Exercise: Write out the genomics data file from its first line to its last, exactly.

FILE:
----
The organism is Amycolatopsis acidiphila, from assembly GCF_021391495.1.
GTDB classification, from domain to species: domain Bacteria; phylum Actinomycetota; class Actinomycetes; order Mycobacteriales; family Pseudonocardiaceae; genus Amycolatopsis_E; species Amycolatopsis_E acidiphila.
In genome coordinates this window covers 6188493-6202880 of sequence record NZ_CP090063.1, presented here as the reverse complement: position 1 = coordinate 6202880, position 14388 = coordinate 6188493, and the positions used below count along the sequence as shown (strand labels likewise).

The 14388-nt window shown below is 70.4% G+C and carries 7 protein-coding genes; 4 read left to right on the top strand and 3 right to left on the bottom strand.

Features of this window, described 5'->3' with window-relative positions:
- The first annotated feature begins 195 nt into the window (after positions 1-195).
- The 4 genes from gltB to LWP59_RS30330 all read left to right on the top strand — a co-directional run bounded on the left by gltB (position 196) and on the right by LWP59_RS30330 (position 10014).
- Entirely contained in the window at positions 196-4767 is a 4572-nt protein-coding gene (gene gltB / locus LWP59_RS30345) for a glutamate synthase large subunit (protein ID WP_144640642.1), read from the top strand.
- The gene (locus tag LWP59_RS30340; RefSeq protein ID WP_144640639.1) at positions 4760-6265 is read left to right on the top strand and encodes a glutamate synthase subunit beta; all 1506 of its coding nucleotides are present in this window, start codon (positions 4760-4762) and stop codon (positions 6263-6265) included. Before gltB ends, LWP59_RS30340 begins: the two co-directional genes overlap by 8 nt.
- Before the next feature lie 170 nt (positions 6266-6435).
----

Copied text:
The organism is Amycolatopsis acidiphila, from assembly GCF_021391495.1.
GTDB classification, from domain to species: domain Bacteria; phylum Actinomycetota; class Actinomycetes; order Mycobacteriales; family Pseudonocardiaceae; genus Amycolatopsis_E; species Amycolatopsis_E acidiphila.
In genome coordinates this window covers 6188493-6202880 of sequence record NZ_CP090063.1, presented here as the reverse complement: position 1 = coordinate 6202880, position 14388 = coordinate 6188493, and the positions used below count along the sequence as shown (strand labels likewise).

The 14388-nt window shown below is 70.4% G+C and carries 7 protein-coding genes; 4 read left to right on the top strand and 3 right to left on the bottom strand.

Features of this window, described 5'->3' with window-relative positions:
- The first annotated feature begins 195 nt into the window (after positions 1-195).
- The 4 genes from gltB to LWP59_RS30330 all read left to right on the top strand — a co-directional run bounded on the left by gltB (position 196) and on the right by LWP59_RS30330 (position 10014).
- Entirely contained in the window at positions 196-4767 is a 4572-nt protein-coding gene (gene gltB / locus LWP59_RS30345) for a glutamate synthase large subunit (protein ID WP_144640642.1), read from the top strand.
- The gene (locus tag LWP59_RS30340; RefSeq protein ID WP_144640639.1) at positions 4760-6265 is read left to right on the top strand and encodes a glutamate synthase subunit beta; all 1506 of its coding nucleotides are present in this window, start codon (positions 4760-4762) and stop codon (positions 6263-6265) included. Before gltB ends, LWP59_RS30340 begins: the two co-directional genes overlap by 8 nt.
- Before the next feature lie 170 nt (positions 6266-6435).